I really started to take an interest in food and what I was eating in my early twenties when Gillian McKeith was telling us, "You are what you eat". At the time I ate mostly whatever came out of a freezer into an oven, having never studied food at school and my parents working full-time and not cooking much at home. I learned from that phase that eating healthily was expensive, time consuming and not that delicious, honestly.....millet mash????
Since then I have been to university and now have a first class degree in Human Nutrition and I am a qualified food technology teacher, but deciphering the mixed media messages about healthy diets, can still be complicated. More recently I worked for The Children's Food Trust and I am now even more passionate about food and nutrition now, particularly the role it plays in childrens' development and well-being. For me, it is not just about eating the 'right' food, whatever that might be in any given week, but about having the skills to be able to make healthy choices. If you can't take basic ingredients and make a meal out of them, your choices are limited.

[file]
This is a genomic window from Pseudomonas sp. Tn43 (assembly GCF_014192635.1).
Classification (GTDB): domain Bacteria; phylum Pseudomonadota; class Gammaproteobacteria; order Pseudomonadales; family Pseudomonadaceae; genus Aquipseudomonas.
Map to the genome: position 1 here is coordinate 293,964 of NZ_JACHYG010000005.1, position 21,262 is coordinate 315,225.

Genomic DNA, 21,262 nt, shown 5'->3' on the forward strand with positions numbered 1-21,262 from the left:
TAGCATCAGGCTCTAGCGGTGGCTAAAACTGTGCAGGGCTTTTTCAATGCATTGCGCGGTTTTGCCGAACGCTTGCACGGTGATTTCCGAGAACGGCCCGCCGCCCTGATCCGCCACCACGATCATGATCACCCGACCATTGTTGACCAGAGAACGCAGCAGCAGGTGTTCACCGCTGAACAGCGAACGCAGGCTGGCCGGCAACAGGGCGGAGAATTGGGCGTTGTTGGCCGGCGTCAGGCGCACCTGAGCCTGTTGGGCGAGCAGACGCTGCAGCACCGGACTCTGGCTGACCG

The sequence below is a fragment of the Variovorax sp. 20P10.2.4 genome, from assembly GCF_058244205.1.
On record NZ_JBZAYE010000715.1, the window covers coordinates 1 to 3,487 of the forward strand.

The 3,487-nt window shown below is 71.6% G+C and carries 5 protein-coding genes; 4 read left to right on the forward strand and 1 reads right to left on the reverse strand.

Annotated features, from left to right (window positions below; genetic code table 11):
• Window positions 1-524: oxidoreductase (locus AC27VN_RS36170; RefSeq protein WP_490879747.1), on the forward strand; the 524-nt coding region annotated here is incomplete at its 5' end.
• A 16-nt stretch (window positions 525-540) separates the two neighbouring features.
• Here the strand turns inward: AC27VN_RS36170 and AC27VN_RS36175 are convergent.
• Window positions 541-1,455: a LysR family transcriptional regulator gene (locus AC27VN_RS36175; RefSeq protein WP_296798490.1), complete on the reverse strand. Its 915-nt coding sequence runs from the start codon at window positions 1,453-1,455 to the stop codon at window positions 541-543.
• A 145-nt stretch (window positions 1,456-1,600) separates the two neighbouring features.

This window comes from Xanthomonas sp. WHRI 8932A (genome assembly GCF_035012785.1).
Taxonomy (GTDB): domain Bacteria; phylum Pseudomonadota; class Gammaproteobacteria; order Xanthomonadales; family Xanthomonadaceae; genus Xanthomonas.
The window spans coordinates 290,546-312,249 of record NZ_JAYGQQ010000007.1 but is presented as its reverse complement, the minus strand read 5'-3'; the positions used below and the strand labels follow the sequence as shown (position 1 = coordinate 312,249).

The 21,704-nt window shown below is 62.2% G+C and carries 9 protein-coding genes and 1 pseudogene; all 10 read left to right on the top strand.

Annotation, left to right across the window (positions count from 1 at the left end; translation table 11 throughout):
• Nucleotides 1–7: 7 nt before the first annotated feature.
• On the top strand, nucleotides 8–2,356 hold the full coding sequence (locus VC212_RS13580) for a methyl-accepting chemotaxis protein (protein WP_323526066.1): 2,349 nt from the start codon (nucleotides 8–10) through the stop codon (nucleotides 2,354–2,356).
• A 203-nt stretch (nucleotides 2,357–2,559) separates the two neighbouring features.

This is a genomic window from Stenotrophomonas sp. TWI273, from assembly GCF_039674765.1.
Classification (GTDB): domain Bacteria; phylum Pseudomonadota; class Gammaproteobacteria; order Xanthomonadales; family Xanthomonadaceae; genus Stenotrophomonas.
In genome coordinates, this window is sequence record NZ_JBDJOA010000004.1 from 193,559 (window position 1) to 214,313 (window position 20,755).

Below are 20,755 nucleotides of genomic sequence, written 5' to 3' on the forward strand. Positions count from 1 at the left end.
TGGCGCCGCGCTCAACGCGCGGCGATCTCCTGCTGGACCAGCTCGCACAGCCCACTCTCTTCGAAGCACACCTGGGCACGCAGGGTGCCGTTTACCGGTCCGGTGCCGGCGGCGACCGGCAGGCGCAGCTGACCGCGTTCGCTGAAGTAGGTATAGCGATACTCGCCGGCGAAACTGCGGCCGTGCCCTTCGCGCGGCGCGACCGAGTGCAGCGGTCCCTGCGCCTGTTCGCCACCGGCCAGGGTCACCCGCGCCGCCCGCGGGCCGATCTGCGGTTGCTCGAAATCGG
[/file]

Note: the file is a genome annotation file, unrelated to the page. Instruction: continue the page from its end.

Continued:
Working with the Early Years Nutrition Partnership is exactly the kind of work I hoped I would be doing as a Registered Nutritionist. Helping future generations have access to healthy nutritious food that will aid both their cognitive and emotional development. I am very excited to be working with a team of nutrition professionals, all working to ensure children get the best start in life nutritionally....because this will benefit them in so many other ways. It's not about fancy, expensive ingredients - nutritious food doesn't have to be complicated. I hope that helping children develop positive relationships with food from an early age and getting them engaged in growing, cooking and eating together means they can avoid my millet mash scenario.